Wednesday, 20 June 2012

I wanted a car; I got a bike

When I turned 16, I wanted a driver's licence and a car. What I got instead was a bike and a suggestion that I find a job. To the surprise of everyone, myself included, I actually rode that bike—admittedly not often, since my high school was 12 kilometres away. 

Sadly, regular physical activity has become increasingly difficult to achieve for adults and children alike. According to the World Health Organization, physical activity is now the fourth leading risk factor for global mortality (WHO, 2010). 

Governments, politicians, and health officials around the world are struggling to find ways to combat this trend. For example, in Melbourne Australia, 55.3% of young people walked to school or higher education in 1970, compared with 22.2% in 1994. Parents' fear about road safety is one of the contributing factors.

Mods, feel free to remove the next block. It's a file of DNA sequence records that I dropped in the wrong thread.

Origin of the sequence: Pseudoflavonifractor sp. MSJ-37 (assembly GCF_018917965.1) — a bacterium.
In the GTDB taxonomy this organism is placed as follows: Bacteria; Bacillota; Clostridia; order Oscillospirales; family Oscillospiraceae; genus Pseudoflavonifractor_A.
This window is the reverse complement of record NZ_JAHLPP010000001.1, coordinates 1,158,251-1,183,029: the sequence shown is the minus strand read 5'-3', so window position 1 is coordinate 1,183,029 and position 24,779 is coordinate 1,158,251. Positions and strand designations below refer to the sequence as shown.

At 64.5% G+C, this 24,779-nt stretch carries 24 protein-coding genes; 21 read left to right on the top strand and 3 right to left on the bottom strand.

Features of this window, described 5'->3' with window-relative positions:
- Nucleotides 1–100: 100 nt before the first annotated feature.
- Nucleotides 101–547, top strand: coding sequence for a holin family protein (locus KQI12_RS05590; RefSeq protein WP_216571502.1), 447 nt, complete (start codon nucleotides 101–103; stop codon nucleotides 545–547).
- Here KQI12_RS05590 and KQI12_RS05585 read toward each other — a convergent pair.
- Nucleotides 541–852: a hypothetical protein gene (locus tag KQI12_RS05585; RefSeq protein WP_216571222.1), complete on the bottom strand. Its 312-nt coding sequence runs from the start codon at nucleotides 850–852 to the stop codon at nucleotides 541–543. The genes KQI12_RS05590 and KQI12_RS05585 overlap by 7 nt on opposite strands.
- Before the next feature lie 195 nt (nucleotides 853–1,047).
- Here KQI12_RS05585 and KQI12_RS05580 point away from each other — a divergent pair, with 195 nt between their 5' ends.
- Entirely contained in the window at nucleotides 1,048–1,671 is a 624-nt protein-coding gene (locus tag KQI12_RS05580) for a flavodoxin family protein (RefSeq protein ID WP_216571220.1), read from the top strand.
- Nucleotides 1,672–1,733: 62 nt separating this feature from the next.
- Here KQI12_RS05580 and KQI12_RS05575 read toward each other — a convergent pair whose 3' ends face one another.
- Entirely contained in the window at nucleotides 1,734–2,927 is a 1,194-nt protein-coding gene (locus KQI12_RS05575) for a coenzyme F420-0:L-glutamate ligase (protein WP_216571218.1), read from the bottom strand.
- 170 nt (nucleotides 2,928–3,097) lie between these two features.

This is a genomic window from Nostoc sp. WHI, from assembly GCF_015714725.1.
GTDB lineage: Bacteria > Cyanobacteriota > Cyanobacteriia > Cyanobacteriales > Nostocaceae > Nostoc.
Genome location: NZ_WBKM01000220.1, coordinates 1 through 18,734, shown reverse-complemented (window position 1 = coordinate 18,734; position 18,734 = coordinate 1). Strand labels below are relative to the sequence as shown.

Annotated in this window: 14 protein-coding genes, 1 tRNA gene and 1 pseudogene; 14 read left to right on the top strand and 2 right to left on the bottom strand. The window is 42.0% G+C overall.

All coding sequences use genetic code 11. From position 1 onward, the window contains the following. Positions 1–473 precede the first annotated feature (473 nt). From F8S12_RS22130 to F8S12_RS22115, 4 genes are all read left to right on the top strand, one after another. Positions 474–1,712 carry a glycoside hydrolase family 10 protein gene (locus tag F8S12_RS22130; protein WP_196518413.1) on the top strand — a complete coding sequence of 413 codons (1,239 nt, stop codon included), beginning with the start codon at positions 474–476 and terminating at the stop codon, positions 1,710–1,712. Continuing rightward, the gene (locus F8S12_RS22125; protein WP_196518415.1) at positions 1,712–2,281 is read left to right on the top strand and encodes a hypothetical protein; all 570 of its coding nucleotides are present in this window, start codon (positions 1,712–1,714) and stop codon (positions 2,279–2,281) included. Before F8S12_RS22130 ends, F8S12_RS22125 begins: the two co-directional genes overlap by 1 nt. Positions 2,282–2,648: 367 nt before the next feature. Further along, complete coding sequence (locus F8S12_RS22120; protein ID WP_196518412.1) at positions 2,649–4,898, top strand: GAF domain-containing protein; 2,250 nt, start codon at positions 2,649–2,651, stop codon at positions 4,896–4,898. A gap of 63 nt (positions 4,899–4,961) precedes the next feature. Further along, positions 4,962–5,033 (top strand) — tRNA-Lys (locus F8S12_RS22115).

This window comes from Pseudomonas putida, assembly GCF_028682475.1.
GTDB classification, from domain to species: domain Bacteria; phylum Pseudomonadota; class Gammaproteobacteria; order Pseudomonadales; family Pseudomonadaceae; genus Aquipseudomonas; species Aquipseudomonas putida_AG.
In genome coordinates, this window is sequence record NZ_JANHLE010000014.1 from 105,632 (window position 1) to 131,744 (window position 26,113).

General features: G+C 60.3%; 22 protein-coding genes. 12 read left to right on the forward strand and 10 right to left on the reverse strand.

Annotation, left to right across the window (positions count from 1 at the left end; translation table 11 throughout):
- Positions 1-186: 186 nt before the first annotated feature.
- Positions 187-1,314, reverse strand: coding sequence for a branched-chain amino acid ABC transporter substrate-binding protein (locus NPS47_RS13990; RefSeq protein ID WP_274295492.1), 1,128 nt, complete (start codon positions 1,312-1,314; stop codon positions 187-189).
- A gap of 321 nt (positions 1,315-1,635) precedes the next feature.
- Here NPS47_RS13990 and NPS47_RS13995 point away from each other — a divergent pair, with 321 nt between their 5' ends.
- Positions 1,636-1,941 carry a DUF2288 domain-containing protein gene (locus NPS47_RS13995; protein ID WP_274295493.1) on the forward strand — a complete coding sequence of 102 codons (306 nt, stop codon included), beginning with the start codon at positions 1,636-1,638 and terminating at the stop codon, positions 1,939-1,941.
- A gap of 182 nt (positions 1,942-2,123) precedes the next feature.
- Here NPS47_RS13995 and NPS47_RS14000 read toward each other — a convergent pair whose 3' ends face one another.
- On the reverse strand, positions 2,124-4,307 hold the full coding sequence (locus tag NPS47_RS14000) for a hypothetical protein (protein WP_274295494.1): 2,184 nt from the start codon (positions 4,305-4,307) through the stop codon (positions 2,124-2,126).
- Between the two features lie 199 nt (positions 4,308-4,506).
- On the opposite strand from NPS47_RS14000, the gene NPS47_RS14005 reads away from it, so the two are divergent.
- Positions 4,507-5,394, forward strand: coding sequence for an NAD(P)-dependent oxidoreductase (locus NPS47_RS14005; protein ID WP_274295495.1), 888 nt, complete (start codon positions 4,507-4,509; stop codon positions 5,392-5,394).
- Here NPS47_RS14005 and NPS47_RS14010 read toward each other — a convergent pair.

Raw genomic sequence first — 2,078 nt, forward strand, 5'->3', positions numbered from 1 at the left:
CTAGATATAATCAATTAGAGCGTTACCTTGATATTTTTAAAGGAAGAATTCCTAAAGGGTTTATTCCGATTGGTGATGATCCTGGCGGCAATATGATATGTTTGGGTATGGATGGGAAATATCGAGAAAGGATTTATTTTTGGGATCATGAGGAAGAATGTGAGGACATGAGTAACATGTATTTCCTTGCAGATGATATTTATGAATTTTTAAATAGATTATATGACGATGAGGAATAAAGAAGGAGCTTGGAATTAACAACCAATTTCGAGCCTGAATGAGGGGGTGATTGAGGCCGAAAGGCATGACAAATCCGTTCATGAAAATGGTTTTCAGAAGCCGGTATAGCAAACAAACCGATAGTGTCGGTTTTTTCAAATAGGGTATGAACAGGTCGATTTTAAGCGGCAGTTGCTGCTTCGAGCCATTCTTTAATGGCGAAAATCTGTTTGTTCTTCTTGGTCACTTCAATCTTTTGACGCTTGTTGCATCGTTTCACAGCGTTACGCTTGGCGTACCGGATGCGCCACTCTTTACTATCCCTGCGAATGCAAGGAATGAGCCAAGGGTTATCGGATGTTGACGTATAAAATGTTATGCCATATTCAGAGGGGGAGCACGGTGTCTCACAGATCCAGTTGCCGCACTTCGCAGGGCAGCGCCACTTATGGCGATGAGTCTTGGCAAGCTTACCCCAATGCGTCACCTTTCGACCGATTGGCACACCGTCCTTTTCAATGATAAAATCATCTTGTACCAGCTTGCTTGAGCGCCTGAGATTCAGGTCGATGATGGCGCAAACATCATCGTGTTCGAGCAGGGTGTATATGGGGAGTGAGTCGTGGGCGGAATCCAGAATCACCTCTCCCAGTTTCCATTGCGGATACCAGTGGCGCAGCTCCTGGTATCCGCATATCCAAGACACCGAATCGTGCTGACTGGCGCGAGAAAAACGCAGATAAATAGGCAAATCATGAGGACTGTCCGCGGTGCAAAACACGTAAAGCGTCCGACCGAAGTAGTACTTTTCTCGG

Interestingly, when we moved to Oak Bay, our son decided that he wasn't ready to change schools. We gave him a bike and told him he had to get himself to school—we were not driving. The most dangerous part of his daily commute? Riding past the local school, which was clogged every morning with cars dropping off children. 

Active lifestyles can start at any age but it sure helps to start off young. I credit my parents active use of the word "no" ("we are not driving") to my walking and cycling habits today. 

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